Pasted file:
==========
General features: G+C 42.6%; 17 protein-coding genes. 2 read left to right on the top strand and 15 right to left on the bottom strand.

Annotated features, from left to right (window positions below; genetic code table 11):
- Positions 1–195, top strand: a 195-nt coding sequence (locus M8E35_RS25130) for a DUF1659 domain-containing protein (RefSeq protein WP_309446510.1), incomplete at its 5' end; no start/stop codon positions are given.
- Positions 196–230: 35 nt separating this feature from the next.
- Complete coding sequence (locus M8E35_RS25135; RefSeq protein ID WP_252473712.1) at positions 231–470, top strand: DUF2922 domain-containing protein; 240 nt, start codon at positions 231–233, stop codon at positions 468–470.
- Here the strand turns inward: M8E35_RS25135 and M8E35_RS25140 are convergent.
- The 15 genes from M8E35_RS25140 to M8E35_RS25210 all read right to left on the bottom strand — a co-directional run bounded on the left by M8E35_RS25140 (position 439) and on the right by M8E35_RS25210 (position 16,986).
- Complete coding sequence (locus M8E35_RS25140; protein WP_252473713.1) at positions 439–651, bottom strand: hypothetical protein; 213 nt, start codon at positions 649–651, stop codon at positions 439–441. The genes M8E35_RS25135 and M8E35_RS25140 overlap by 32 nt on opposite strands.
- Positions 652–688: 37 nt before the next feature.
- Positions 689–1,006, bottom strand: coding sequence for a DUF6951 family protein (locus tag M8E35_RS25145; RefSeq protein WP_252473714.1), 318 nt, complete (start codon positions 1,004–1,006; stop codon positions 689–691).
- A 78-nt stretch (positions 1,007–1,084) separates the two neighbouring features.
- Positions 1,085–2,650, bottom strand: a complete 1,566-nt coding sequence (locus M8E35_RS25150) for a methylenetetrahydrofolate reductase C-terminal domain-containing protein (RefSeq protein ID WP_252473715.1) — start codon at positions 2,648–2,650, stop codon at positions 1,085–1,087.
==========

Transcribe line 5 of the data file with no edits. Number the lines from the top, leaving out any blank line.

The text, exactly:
- Complete coding sequence (locus M8E35_RS25135; RefSeq protein ID WP_252473712.1) at positions 231–470, top strand: DUF2922 domain-containing protein; 240 nt, start codon at positions 231–233, stop codon at positions 468–470.